Search And Seizure Laws In New York

What is the exclusionary rule

                     Aspects of the Exclusionary rule

Search and seizure is a procedure wherein the investigators are permitted to search a person, paperwork or even a property in order to acquire evidence that may be a relevant to particular crime; it also authorizes them to seize any pertinent evidence to produce the same in court. Even though it was introduced as an instrument to assist in seeking out the truth, there have been instances wherein search and seizure was conducted unreasonably and without a warrant. For this reason, the Fourth Amendment of the Federal Constitution brought with it certain rules to protect the U.S. citizens against unreasonable search and seizure.

Legitimate expectation of privacy

The New York state follows the ‘legitimate expectation of privacy’ principle. Here, the Fourth Amendment protects the U.S. citizens from illegal search and seizure that is conducted in two conditions- when the individual himself demands for his right to privacy; and second when the public acknowledges that his expectation is a reasonable one. This may of course be subjected to interpretation and therefore state courts are granted fluidity to an extent while making decisions.

What is the exclusionary rule

The exclusionary rule, passed in 1961 by the U.S. Supreme Court, is a legal principle that prohibits using any evidence in court that was obtained through illegal search and seizure. This law is applicable to all federal as well as state rulings. In New York State, investigators and police officers should have a warrant by a court judge in order to conduct a search and they are required to swear under oath to conduct all search and seizures as outlined by the law. The exclusionary rule prohibits any evidence that was obtained without a search warrant even if the evidence convicts the defendant in the crime.

Additional protection

Fourth Amendment

                     Exclusionary rule and evidences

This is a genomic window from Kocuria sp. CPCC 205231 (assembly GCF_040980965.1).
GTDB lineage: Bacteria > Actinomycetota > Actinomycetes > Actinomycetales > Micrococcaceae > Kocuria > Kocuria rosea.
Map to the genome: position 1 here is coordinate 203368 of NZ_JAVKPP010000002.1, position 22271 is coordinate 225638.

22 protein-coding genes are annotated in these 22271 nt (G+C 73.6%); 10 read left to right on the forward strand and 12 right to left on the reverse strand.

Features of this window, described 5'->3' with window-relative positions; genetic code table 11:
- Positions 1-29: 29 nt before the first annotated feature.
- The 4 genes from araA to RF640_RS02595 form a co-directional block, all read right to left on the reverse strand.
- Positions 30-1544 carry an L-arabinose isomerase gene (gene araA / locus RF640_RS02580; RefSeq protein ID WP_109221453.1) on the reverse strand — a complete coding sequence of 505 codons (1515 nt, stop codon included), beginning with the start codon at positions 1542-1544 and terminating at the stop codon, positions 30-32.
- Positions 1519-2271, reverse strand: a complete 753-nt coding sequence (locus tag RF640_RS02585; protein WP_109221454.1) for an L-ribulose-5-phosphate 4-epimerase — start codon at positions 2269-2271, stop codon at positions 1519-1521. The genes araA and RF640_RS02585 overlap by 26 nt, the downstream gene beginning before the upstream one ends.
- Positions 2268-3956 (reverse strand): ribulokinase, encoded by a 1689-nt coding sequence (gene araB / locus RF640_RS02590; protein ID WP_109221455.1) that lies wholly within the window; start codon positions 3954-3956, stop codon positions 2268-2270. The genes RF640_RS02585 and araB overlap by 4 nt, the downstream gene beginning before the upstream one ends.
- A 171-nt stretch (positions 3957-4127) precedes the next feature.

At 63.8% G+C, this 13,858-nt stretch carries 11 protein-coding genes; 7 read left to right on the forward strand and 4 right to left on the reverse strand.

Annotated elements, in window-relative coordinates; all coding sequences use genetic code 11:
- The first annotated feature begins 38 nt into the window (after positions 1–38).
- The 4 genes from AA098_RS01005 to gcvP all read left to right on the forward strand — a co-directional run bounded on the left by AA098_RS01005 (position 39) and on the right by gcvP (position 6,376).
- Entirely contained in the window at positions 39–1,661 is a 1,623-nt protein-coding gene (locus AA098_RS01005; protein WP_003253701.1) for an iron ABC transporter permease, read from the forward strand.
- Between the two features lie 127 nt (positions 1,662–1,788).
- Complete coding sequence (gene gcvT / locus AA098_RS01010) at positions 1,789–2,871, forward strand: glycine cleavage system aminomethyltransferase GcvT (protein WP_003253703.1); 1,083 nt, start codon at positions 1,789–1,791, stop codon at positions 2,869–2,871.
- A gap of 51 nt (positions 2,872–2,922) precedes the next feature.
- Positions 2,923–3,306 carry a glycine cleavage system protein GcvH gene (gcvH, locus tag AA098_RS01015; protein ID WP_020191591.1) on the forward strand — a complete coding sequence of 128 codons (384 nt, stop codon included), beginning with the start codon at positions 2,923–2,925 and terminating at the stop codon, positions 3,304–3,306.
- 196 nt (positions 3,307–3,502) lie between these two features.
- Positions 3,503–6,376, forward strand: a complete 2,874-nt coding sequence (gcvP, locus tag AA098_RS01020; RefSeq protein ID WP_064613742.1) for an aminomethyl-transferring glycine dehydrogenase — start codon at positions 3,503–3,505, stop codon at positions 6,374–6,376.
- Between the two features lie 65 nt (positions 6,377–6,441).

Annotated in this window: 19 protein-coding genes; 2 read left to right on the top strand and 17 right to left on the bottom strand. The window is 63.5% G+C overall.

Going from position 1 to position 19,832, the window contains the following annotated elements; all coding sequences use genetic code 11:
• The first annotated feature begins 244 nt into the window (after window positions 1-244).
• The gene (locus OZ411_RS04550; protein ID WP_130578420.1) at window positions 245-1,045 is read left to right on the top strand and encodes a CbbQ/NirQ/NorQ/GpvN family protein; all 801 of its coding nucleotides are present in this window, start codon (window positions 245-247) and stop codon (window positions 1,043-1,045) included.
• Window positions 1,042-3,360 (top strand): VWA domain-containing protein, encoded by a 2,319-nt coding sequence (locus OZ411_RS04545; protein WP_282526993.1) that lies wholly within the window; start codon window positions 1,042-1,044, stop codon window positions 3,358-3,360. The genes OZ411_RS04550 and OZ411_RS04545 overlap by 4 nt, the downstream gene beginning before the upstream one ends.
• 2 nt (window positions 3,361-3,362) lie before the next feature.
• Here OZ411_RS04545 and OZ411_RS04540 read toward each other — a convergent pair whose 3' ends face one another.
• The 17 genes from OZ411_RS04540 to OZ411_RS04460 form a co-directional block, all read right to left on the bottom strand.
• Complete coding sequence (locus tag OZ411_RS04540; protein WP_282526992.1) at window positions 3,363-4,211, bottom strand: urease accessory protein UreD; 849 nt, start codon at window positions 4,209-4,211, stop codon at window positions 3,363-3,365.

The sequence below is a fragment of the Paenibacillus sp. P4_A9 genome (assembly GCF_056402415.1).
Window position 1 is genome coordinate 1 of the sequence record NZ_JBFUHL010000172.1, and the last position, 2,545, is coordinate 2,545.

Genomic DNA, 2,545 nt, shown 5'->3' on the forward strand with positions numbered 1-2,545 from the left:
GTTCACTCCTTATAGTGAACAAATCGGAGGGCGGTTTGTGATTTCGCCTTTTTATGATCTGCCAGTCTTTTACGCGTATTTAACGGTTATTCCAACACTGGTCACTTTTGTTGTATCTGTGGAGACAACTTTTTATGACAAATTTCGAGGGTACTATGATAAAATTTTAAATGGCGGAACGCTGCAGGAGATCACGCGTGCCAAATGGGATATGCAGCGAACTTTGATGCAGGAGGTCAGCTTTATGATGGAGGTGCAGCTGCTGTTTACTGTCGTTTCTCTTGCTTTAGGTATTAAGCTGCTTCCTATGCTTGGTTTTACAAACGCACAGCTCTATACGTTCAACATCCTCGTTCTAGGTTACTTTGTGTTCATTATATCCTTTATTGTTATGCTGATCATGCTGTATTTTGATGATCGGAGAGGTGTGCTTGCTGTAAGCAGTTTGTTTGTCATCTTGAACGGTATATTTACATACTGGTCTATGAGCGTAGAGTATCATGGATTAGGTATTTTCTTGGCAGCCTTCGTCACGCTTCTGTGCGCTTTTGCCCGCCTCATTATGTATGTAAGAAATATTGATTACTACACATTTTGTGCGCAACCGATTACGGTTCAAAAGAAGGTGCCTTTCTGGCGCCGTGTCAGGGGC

Even though the Fourth Amendment laws provide sufficient protection against unreasonable search and seizure for all citizens of U.S., in certain types of crimes, individual States are allowed to provide extra protection measures in their bill of rights. This way, the citizens are protected from unreasonable interception of telegraph and telephone communications.

These are some aspects regarding the search and  seizure laws in New York. While fighting cases against illegal search and seizure, it is important that you understand what is the exclusionary rule and how it may be applicable in your case. For more details on this rule, check online legal resources or consult a lawyer who has experience dealing with similar cases.

How Effective Is the Enforcement Of The Fourth Amendment – The Exclusionary Rule?

What is the exclusionary rule

                Why exclusionary rule is important

Just dig a little into history and you would find that the Fourth Amendment (in whatever form it was then) had not been appreciated much for a very long time. It is quite interesting to note that evidences gathered by federal agents in violation of the same were considered admissible during those days. This meant that an investigating officer could really knock down the door and seize evidence breaking ones’ right to privacy in the process! Thank goodness for the exclusionary principle!

What is the exclusionary rule?

The main purpose of the exclusionary rule was to deter the police and federal agents from misconduct and abuse of power. With the introduction of this rule, it became possible for defendants to challenge the admissibility of evidence that were brought against them by the prosecution. The main objective of the exclusionary rule is to protect people’s right to be free from unauthorized seizures and unreasonable searches.

Enforcing the exclusionary rule

If the court finds that the investigating officer or the federal agent has committed an offense by including illegitimate evidence, or collecting evidences to cook up a case against a person, then the court has the power to initiate punitive actions against them. They will be subjected to prosecution and can be punished if found guilty.